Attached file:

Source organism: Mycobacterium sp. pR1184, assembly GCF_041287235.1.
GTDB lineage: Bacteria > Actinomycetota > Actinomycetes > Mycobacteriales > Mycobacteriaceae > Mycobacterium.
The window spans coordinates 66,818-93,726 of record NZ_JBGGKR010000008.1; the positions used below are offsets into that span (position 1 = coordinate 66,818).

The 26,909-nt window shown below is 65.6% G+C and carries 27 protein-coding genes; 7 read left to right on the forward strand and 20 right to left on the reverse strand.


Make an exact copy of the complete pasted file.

Source organism: Mycobacterium sp. pR1184, assembly GCF_041287235.1.
GTDB lineage: Bacteria > Actinomycetota > Actinomycetes > Mycobacteriales > Mycobacteriaceae > Mycobacterium.
The window spans coordinates 66,818-93,726 of record NZ_JBGGKR010000008.1; the positions used below are offsets into that span (position 1 = coordinate 66,818).

The 26,909-nt window shown below is 65.6% G+C and carries 27 protein-coding genes; 7 read left to right on the forward strand and 20 right to left on the reverse strand.